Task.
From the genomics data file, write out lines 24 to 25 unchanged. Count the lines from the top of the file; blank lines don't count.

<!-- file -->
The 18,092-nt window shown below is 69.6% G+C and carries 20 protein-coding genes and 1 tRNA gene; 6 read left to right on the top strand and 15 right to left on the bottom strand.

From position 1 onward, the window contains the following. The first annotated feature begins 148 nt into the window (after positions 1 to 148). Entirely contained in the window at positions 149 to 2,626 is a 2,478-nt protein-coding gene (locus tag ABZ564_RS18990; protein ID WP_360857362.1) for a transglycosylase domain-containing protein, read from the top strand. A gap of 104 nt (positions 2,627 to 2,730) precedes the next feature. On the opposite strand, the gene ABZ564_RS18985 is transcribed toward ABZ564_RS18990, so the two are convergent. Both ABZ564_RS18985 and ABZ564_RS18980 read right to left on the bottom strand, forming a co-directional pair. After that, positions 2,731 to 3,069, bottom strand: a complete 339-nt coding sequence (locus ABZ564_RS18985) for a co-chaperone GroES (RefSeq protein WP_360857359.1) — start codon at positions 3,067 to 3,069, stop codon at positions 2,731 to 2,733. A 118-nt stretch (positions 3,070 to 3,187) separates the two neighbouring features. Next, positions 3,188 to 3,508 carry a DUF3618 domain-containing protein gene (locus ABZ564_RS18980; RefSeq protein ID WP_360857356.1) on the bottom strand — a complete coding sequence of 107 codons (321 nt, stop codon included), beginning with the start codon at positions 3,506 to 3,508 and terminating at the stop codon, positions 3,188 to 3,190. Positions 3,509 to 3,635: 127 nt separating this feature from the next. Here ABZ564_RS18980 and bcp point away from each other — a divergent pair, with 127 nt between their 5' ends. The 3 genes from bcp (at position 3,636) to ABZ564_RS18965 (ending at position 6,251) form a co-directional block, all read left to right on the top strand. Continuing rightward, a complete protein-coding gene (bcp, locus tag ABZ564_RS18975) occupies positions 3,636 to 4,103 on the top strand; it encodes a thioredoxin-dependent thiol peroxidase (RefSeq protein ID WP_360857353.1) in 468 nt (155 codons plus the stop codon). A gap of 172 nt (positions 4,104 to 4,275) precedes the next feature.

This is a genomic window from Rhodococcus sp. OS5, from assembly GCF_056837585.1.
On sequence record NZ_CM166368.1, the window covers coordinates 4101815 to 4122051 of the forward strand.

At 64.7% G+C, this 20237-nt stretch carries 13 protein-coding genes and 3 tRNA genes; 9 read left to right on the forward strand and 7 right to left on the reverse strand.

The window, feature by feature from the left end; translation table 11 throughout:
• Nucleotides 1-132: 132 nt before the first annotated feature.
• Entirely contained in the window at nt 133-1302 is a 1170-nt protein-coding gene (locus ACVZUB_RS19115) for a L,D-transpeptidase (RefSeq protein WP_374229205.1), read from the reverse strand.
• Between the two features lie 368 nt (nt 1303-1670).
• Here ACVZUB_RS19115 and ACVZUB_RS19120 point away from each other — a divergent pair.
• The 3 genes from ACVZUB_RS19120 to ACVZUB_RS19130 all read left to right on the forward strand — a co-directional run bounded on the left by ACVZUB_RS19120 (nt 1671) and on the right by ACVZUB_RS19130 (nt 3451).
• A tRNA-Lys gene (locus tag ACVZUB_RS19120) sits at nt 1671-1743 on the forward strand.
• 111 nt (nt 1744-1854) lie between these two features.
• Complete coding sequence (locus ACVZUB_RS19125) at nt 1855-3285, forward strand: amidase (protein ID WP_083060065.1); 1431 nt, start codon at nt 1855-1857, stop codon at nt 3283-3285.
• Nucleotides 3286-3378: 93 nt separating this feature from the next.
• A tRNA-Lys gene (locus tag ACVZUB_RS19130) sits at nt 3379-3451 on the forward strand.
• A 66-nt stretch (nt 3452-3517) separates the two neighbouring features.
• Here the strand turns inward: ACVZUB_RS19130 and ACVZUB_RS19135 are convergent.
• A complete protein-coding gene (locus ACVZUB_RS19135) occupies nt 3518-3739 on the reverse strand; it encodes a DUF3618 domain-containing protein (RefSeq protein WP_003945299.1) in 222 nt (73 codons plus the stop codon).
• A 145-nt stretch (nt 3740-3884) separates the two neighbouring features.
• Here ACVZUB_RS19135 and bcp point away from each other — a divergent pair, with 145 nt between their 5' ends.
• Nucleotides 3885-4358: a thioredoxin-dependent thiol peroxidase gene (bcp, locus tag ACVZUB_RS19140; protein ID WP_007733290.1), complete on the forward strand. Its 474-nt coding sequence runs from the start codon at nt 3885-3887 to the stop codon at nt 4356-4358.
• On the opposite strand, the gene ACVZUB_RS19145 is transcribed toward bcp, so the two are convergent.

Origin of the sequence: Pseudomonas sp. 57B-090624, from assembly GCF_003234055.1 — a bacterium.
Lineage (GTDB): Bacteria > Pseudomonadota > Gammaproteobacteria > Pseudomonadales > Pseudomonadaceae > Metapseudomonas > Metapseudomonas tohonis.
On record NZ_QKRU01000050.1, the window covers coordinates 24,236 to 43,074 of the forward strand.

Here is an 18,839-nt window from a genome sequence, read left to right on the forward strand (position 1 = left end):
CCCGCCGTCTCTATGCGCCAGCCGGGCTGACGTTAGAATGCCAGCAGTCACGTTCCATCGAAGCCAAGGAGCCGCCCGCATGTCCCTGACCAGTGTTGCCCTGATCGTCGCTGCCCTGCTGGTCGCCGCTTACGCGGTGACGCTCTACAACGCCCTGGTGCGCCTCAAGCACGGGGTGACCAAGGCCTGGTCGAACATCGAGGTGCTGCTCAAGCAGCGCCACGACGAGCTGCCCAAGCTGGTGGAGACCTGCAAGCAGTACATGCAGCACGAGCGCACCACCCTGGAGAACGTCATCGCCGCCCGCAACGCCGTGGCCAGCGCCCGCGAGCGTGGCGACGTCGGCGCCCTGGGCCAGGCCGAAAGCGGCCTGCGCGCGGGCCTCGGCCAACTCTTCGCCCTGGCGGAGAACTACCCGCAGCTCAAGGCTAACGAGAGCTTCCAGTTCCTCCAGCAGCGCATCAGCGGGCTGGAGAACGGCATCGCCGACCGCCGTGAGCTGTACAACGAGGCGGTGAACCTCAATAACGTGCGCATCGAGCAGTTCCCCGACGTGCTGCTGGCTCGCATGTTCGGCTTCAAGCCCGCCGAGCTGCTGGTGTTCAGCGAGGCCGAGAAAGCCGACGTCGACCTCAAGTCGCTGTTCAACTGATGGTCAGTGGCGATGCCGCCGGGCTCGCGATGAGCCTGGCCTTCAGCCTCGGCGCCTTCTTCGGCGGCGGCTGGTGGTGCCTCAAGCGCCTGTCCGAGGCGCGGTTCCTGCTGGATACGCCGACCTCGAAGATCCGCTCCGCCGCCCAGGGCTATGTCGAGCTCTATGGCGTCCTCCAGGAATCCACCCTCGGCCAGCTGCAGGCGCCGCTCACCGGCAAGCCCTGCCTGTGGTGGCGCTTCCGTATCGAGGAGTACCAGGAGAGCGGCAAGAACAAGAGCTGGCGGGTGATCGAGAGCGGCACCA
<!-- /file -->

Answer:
Origin of the sequence: Pseudomonas sp. 57B-090624, from assembly GCF_003234055.1 — a bacterium.
Lineage (GTDB): Bacteria > Pseudomonadota > Gammaproteobacteria > Pseudomonadales > Pseudomonadaceae > Metapseudomonas > Metapseudomonas tohonis.